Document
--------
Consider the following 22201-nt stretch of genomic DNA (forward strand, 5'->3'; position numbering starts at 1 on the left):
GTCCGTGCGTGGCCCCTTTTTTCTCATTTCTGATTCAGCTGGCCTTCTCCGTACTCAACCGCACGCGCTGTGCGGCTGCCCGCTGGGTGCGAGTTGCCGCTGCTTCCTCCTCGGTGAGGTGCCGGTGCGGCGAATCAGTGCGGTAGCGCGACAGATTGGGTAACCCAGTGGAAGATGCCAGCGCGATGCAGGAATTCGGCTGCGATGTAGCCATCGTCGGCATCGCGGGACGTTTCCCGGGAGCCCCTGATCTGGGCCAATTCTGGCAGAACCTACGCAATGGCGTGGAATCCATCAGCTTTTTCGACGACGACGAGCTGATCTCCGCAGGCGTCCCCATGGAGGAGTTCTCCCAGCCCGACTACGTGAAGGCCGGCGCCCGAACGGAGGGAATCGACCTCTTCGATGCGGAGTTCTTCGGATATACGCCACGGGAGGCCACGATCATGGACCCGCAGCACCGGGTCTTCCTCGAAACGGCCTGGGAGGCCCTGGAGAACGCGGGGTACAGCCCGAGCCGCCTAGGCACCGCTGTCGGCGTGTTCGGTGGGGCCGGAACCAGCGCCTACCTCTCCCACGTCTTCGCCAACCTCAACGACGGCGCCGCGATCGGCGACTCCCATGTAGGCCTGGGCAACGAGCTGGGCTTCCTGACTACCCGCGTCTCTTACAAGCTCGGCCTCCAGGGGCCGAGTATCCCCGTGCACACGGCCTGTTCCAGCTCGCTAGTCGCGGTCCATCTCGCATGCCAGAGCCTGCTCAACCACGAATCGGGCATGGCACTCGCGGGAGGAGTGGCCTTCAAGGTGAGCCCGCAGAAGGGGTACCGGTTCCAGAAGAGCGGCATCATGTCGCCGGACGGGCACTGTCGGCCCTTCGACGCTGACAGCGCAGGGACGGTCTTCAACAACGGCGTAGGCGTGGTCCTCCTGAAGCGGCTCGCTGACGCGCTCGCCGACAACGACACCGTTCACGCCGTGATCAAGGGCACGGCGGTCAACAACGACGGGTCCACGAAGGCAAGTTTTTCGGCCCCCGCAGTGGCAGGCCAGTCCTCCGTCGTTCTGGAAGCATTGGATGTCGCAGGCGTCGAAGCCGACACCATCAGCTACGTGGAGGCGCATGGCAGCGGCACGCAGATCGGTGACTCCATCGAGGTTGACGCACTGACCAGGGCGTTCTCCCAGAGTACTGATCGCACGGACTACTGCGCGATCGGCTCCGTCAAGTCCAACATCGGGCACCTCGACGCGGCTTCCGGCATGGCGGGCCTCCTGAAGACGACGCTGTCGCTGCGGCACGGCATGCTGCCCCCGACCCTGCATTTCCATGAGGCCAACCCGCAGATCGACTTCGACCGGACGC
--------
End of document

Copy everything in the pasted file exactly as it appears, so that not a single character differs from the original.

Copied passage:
Consider the following 22201-nt stretch of genomic DNA (forward strand, 5'->3'; position numbering starts at 1 on the left):
GTCCGTGCGTGGCCCCTTTTTTCTCATTTCTGATTCAGCTGGCCTTCTCCGTACTCAACCGCACGCGCTGTGCGGCTGCCCGCTGGGTGCGAGTTGCCGCTGCTTCCTCCTCGGTGAGGTGCCGGTGCGGCGAATCAGTGCGGTAGCGCGACAGATTGGGTAACCCAGTGGAAGATGCCAGCGCGATGCAGGAATTCGGCTGCGATGTAGCCATCGTCGGCATCGCGGGACGTTTCCCGGGAGCCCCTGATCTGGGCCAATTCTGGCAGAACCTACGCAATGGCGTGGAATCCATCAGCTTTTTCGACGACGACGAGCTGATCTCCGCAGGCGTCCCCATGGAGGAGTTCTCCCAGCCCGACTACGTGAAGGCCGGCGCCCGAACGGAGGGAATCGACCTCTTCGATGCGGAGTTCTTCGGATATACGCCACGGGAGGCCACGATCATGGACCCGCAGCACCGGGTCTTCCTCGAAACGGCCTGGGAGGCCCTGGAGAACGCGGGGTACAGCCCGAGCCGCCTAGGCACCGCTGTCGGCGTGTTCGGTGGGGCCGGAACCAGCGCCTACCTCTCCCACGTCTTCGCCAACCTCAACGACGGCGCCGCGATCGGCGACTCCCATGTAGGCCTGGGCAACGAGCTGGGCTTCCTGACTACCCGCGTCTCTTACAAGCTCGGCCTCCAGGGGCCGAGTATCCCCGTGCACACGGCCTGTTCCAGCTCGCTAGTCGCGGTCCATCTCGCATGCCAGAGCCTGCTCAACCACGAATCGGGCATGGCACTCGCGGGAGGAGTGGCCTTCAAGGTGAGCCCGCAGAAGGGGTACCGGTTCCAGAAGAGCGGCATCATGTCGCCGGACGGGCACTGTCGGCCCTTCGACGCTGACAGCGCAGGGACGGTCTTCAACAACGGCGTAGGCGTGGTCCTCCTGAAGCGGCTCGCTGACGCGCTCGCCGACAACGACACCGTTCACGCCGTGATCAAGGGCACGGCGGTCAACAACGACGGGTCCACGAAGGCAAGTTTTTCGGCCCCCGCAGTGGCAGGCCAGTCCTCCGTCGTTCTGGAAGCATTGGATGTCGCAGGCGTCGAAGCCGACACCATCAGCTACGTGGAGGCGCATGGCAGCGGCACGCAGATCGGTGACTCCATCGAGGTTGACGCACTGACCAGGGCGTTCTCCCAGAGTACTGATCGCACGGACTACTGCGCGATCGGCTCCGTCAAGTCCAACATCGGGCACCTCGACGCGGCTTCCGGCATGGCGGGCCTCCTGAAGACGACGCTGTCGCTGCGGCACGGCATGCTGCCCCCGACCCTGCATTTCCATGAGGCCAACCCGCAGATCGACTTCGACCGGACGC